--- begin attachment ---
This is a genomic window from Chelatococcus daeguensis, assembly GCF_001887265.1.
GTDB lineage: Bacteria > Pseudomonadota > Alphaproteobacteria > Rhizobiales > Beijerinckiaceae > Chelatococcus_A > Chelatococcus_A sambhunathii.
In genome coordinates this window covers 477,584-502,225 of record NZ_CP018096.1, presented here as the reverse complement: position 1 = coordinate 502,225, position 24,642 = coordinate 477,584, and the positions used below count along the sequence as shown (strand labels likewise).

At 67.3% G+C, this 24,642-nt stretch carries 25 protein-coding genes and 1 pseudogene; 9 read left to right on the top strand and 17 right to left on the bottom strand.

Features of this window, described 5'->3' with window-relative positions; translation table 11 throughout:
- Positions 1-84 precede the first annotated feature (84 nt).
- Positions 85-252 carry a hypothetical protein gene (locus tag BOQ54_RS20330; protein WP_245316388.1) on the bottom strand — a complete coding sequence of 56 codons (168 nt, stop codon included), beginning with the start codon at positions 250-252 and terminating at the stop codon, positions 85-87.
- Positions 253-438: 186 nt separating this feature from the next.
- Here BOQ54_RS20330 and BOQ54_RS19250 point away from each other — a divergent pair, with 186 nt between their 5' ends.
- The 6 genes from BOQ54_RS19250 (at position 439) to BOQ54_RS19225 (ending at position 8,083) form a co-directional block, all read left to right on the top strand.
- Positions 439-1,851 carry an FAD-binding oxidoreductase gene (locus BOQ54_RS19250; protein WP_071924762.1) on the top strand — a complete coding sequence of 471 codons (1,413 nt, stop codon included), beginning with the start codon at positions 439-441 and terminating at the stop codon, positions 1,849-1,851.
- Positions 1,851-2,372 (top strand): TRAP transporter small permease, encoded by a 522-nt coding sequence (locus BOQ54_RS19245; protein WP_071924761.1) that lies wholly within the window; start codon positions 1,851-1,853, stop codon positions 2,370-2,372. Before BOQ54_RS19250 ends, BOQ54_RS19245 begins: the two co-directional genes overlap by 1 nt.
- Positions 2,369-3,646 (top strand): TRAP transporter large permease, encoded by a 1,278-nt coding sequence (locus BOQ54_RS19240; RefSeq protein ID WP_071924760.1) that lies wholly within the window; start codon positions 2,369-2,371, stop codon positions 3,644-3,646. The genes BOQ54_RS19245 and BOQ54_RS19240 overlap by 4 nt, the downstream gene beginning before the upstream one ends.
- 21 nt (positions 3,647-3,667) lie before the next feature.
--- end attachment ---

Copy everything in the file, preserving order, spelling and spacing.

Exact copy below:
This is a genomic window from Chelatococcus daeguensis, assembly GCF_001887265.1.
GTDB lineage: Bacteria > Pseudomonadota > Alphaproteobacteria > Rhizobiales > Beijerinckiaceae > Chelatococcus_A > Chelatococcus_A sambhunathii.
In genome coordinates this window covers 477,584-502,225 of record NZ_CP018096.1, presented here as the reverse complement: position 1 = coordinate 502,225, position 24,642 = coordinate 477,584, and the positions used below count along the sequence as shown (strand labels likewise).

At 67.3% G+C, this 24,642-nt stretch carries 25 protein-coding genes and 1 pseudogene; 9 read left to right on the top strand and 17 right to left on the bottom strand.

Features of this window, described 5'->3' with window-relative positions; translation table 11 throughout:
- Positions 1-84 precede the first annotated feature (84 nt).
- Positions 85-252 carry a hypothetical protein gene (locus tag BOQ54_RS20330; protein WP_245316388.1) on the bottom strand — a complete coding sequence of 56 codons (168 nt, stop codon included), beginning with the start codon at positions 250-252 and terminating at the stop codon, positions 85-87.
- Positions 253-438: 186 nt separating this feature from the next.
- Here BOQ54_RS20330 and BOQ54_RS19250 point away from each other — a divergent pair, with 186 nt between their 5' ends.
- The 6 genes from BOQ54_RS19250 (at position 439) to BOQ54_RS19225 (ending at position 8,083) form a co-directional block, all read left to right on the top strand.
- Positions 439-1,851 carry an FAD-binding oxidoreductase gene (locus BOQ54_RS19250; protein WP_071924762.1) on the top strand — a complete coding sequence of 471 codons (1,413 nt, stop codon included), beginning with the start codon at positions 439-441 and terminating at the stop codon, positions 1,849-1,851.
- Positions 1,851-2,372 (top strand): TRAP transporter small permease, encoded by a 522-nt coding sequence (locus BOQ54_RS19245; protein WP_071924761.1) that lies wholly within the window; start codon positions 1,851-1,853, stop codon positions 2,370-2,372. Before BOQ54_RS19250 ends, BOQ54_RS19245 begins: the two co-directional genes overlap by 1 nt.
- Positions 2,369-3,646 (top strand): TRAP transporter large permease, encoded by a 1,278-nt coding sequence (locus BOQ54_RS19240; RefSeq protein ID WP_071924760.1) that lies wholly within the window; start codon positions 2,369-2,371, stop codon positions 3,644-3,646. The genes BOQ54_RS19245 and BOQ54_RS19240 overlap by 4 nt, the downstream gene beginning before the upstream one ends.
- 21 nt (positions 3,647-3,667) lie before the next feature.